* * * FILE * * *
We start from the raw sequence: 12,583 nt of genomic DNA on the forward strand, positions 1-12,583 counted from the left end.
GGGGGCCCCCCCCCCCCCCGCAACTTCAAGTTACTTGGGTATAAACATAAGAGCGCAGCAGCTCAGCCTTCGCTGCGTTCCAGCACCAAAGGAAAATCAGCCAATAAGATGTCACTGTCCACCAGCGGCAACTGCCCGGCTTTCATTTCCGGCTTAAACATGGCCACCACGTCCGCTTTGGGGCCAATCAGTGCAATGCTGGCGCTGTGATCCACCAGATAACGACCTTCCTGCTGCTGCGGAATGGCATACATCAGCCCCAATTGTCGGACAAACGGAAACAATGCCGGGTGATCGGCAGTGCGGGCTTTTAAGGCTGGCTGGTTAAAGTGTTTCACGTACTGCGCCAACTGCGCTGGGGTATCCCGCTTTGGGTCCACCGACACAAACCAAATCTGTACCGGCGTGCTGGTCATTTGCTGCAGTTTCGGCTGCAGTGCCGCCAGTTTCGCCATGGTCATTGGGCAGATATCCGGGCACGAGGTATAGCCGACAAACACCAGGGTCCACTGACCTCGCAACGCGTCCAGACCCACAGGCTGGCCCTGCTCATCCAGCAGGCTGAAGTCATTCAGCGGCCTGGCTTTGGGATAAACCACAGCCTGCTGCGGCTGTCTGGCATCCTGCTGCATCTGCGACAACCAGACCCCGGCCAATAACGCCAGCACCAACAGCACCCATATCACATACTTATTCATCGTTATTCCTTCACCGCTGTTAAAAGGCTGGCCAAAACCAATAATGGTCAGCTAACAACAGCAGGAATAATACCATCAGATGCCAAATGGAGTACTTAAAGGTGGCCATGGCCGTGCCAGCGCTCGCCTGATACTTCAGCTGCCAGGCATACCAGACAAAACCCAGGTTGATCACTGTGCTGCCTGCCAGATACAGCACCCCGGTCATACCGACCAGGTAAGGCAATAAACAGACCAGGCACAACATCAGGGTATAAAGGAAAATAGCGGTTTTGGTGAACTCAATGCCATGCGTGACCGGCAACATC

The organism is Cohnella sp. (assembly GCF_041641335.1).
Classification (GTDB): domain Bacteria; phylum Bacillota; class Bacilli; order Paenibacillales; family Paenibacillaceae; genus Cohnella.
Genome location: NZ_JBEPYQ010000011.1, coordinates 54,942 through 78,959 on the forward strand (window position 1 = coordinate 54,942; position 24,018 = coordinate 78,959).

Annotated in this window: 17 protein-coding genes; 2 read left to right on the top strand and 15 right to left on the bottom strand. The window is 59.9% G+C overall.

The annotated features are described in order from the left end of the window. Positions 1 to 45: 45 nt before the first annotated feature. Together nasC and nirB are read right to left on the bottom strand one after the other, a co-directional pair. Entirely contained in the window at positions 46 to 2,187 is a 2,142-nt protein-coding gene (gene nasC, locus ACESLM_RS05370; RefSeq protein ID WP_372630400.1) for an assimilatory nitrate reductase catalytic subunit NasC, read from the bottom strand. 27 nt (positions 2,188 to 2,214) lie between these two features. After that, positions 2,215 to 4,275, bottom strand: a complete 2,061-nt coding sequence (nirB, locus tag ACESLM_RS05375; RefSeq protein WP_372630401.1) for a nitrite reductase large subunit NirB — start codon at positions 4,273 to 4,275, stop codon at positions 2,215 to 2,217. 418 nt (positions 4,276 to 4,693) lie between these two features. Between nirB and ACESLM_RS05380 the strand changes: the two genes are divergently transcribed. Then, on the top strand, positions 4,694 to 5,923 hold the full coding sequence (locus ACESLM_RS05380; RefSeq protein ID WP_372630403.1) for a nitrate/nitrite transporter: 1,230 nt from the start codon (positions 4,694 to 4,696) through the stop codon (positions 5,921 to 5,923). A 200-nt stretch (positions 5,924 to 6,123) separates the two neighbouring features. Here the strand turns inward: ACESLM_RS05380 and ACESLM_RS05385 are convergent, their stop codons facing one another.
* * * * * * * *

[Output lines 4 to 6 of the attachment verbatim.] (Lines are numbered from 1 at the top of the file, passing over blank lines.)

Classification (GTDB): domain Bacteria; phylum Bacillota; class Bacilli; order Paenibacillales; family Paenibacillaceae; genus Cohnella.
Genome location: NZ_JBEPYQ010000011.1, coordinates 54,942 through 78,959 on the forward strand (window position 1 = coordinate 54,942; position 24,018 = coordinate 78,959).

Annotated in this window: 17 protein-coding genes; 2 read left to right on the top strand and 15 right to left on the bottom strand. The window is 59.9% G+C overall.